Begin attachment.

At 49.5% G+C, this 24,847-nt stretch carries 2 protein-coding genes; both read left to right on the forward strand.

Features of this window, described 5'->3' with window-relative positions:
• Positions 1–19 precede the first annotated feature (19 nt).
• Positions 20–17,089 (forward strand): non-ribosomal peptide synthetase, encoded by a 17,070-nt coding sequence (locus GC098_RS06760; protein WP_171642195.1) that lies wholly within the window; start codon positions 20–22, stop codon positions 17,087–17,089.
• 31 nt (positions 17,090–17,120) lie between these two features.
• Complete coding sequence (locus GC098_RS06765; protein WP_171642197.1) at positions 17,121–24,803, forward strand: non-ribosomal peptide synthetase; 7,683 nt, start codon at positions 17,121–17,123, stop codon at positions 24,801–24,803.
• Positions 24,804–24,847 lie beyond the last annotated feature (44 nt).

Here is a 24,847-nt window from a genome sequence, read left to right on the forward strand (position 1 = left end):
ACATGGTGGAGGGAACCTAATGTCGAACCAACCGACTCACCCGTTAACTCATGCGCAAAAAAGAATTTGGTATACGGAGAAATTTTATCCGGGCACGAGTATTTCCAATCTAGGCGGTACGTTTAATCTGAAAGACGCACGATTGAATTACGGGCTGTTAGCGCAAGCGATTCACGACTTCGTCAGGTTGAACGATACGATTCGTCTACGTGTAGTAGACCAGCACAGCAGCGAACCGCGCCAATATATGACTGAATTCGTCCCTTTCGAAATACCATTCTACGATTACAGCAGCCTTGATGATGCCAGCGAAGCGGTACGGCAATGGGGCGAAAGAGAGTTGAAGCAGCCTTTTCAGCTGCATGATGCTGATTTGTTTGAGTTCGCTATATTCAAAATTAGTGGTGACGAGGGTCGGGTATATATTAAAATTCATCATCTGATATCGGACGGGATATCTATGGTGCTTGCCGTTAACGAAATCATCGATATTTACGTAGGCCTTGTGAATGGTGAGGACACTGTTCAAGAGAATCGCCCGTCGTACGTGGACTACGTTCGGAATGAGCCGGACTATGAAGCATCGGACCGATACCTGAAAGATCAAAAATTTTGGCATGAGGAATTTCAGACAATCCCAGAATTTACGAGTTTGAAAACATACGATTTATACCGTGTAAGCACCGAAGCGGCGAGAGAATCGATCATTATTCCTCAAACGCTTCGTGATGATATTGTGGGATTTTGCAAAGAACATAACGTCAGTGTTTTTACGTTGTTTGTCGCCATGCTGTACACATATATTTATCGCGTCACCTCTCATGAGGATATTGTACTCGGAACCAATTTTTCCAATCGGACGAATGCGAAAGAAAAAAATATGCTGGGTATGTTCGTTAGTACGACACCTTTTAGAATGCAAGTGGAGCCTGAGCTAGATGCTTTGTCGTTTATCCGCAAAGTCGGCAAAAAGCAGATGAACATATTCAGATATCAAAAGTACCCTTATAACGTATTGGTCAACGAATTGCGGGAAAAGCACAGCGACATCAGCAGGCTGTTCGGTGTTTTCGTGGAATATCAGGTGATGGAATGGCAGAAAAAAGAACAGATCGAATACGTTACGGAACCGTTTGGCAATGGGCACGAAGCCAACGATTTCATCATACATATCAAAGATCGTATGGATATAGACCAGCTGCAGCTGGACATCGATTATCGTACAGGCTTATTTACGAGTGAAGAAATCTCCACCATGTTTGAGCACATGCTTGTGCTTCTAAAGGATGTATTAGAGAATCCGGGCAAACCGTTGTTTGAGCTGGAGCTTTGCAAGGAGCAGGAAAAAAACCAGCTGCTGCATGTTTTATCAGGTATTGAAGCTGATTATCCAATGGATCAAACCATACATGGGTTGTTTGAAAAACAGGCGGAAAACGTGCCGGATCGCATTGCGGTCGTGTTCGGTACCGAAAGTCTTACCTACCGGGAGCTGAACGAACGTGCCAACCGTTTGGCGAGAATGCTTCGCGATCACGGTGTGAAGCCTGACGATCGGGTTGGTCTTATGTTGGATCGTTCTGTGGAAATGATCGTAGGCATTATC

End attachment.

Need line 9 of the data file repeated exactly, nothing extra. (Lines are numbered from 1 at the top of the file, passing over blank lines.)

ACATGGTGGAGGGAACCTAATGTCGAACCAACCGACTCACCCGTTAACTCATGCGCAAAAAAGAATTTGGTATACGGAGAAATTTTATCCGGGCACGAGTATTTCCAATCTAGGCGGTACGTTTAATCTGAAAGACGCACGATTGAATTACGGGCTGTTAGCGCAAGCGATTCACGACTTCGTCAGGTTGAACGATACGATTCGTCTACGTGTAGTAGACCAGCACAGCAGCGAACCGCGCCAATATATGACTGAATTCGTCCCTTTCGAAATACCATTCTACGATTACAGCAGCCTTGATGATGCCAGCGAAGCGGTACGGCAATGGGGCGAAAGAGAGTTGAAGCAGCCTTTTCAGCTGCATGATGCTGATTTGTTTGAGTTCGCTATATTCAAAATTAGTGGTGACGAGGGTCGGGTATATATTAAAATTCATCATCTGATATCGGACGGGATATCTATGGTGCTTGCCGTTAACGAAATCATCGATATTTACGTAGGCCTTGTGAATGGTGAGGACACTGTTCAAGAGAATCGCCCGTCGTACGTGGACTACGTTCGGAATGAGCCGGACTATGAAGCATCGGACCGATACCTGAAAGATCAAAAATTTTGGCATGAGGAATTTCAGACAATCCCAGAATTTACGAGTTTGAAAACATACGATTTATACCGTGTAAGCACCGAAGCGGCGAGAGAATCGATCATTATTCCTCAAACGCTTCGTGATGATATTGTGGGATTTTGCAAAGAACATAACGTCAGTGTTTTTACGTTGTTTGTCGCCATGCTGTACACATATATTTATCGCGTCACCTCTCATGAGGATATTGTACTCGGAACCAATTTTTCCAATCGGACGAATGCGAAAGAAAAAAATATGCTGGGTATGTTCGTTAGTACGACACCTTTTAGAATGCAAGTGGAGCCTGAGCTAGATGCTTTGTCGTTTATCCGCAAAGTCGGCAAAAAGCAGATGAACATATTCAGATATCAAAAGTACCCTTATAACGTATTGGTCAACGAATTGCGGGAAAAGCACAGCGACATCAGCAGGCTGTTCGGTGTTTTCGTGGAATATCAGGTGATGGAATGGCAGAAAAAAGAACAGATCGAATACGTTACGGAACCGTTTGGCAATGGGCACGAAGCCAACGATTTCATCATACATATCAAAGATCGTATGGATATAGACCAGCTGCAGCTGGACATCGATTATCGTACAGGCTTATTTACGAGTGAAGAAATCTCCACCATGTTTGAGCACATGCTTGTGCTTCTAAAGGATGTATTAGAGAATCCGGGCAAACCGTTGTTTGAGCTGGAGCTTTGCAAGGAGCAGGAAAAAAACCAGCTGCTGCATGTTTTATCAGGTATTGAAGCTGATTATCCAATGGATCAAACCATACATGGGTTGTTTGAAAAACAGGCGGAAAACGTGCCGGATCGCATTGCGGTCGTGTTCGGTACCGAAAGTCTTACCTACCGGGAGCTGAACGAACGTGCCAACCGTTTGGCGAGAATGCTTCGCGATCACGGTGTGAAGCCTGACGATCGGGTTGGTCTTATGTTGGATCGTTCTGTGGAAATGATCGTAGGCATTATC